Given a tree in position , the length before the first recombination event downstream (or upstream) of is geometrically distributed with parameter , where represents the total length of the tree. Since is small, it can be safely approximated by an exponential distribution with the same parameter .

Recombination events may change the shape of the tree. The local tree at position in the genome may differ from the local tree at position due to recombination. Moving along the genome, we consider two different sequences of trees: the sequence of local trees for all positions , and the sequence of local trees which are separated by a *single* recombination event (Figure 3). Note that a tree in can span several base positions, as the typical length of the fragment is greater than 1. Also, note that consecutive trees in need not be different. This occurs when fragments are separated by hidden recombination events.

Sequence is the sequence of coalescent trees plotted for each nucleotide. Sequence is the sequence of coalescent trees for each recombination fragment. Recombination breakpoints are indicated by arrows.

The standard coalescent without recombination is recovered when looking at the tree for a single position in the sequence, ignoring all other trees. Neither the rate of coalescent events nor the choice of coalescing lineages in this tree are influenced by ancestral lineages at other positions. The local tree at any position is therefore a standard coalescent tree without recombination [21] and the marginal density of a tree in position of the ARG is identical to ; i.e., picking the tree in position from a random sequence is equivalent to generating one from the standard coalescent process without recombination.

On the other hand, picking a tree from a random sequence results in a different distribution. The reason is that short trees recombine less, therefore they tend to span larger regions and to be under-represented in compared to , as illustrated in Figures 4 and 5.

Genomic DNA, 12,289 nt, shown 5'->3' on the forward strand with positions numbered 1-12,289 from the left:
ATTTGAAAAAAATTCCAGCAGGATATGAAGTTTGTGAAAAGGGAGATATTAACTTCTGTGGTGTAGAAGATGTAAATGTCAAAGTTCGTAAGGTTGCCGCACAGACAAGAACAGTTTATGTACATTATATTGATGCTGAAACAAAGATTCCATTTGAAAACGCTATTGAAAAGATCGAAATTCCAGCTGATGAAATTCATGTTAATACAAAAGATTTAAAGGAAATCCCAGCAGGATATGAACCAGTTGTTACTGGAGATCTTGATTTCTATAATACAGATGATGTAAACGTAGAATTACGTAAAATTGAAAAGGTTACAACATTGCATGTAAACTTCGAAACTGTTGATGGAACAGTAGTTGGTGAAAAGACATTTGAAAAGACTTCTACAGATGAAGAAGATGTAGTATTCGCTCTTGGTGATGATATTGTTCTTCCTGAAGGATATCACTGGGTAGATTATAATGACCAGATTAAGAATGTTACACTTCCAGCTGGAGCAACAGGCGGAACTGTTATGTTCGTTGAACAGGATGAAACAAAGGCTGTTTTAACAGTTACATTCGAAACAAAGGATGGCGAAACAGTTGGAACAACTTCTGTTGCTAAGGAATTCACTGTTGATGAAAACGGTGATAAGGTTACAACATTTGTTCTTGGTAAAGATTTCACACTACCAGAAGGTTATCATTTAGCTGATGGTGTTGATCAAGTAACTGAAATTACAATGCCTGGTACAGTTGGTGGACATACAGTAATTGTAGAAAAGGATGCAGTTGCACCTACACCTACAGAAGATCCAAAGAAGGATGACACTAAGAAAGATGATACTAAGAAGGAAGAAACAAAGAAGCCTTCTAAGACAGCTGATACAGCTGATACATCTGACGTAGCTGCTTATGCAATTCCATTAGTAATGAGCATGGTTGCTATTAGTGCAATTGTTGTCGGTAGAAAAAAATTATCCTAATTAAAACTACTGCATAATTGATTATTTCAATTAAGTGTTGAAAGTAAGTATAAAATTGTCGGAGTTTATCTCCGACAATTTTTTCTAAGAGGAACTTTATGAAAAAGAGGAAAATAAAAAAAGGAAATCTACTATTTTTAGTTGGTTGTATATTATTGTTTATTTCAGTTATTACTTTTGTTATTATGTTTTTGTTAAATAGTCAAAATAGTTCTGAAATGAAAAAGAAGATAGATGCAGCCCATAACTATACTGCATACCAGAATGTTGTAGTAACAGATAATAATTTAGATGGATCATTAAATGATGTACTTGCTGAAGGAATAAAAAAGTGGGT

Shown are the height distribution of trees in (solid; “positions”) and in (dashed; “fragments”). For comparison, the theoretical distributions for are plotted in light colors.

One simulation run using *ms* [5] with and . On the right, the distribution of the trees according to and and the average length before a recombination event, for a simulation of a sequence of length .

In fact, the two distributions differ by weights which are proportional to the length of the fragments spanned by each tree. Since in the limit of large sequences the average length is , we have . Therefore, for large sequences, the tree density after a random recombination event is given by(3)where denotes the total length of the tree. For the standard neutral model, . Note that the two distributions differ only in their weights of branch lengths, but not with respect to topology.

The argument leading to eq (3) can be made rigorous under the assumption of infinitely long chromosomes, using the fact that the coalescent with recombination is an ergodic process [22] (see Text S1, Supporting Information eqs (1)–(3)). As a check of eq (3), we show that is invariant under a single recombination event. Let be the transition density from tree in a given position to tree in position , and the transition density from tree to tree obtained by a single recombination event. Since the marginal density is the same for every position, we have(4)independent of the recombination rate. For small recombination rates and at first order in , we have . Substituting this into (4) gives

(5)That is, after normalization is an invariant distribution under . The normalization is .

Furthermore, any marginal tree obtained from an ARG (conditioned on the number of recombinations in the sequence) by choosing randomly an ancestral lineage for every recombination event is distributed according to . This can be seen from symmetry: none of two trees separated by a single recombination event is distinguished, so they have the same distribution, which is the invariant distribution under a single recombination event, i.e. . This property has far-reaching consequences since it makes it possible to exploit the symmetries of the ARG.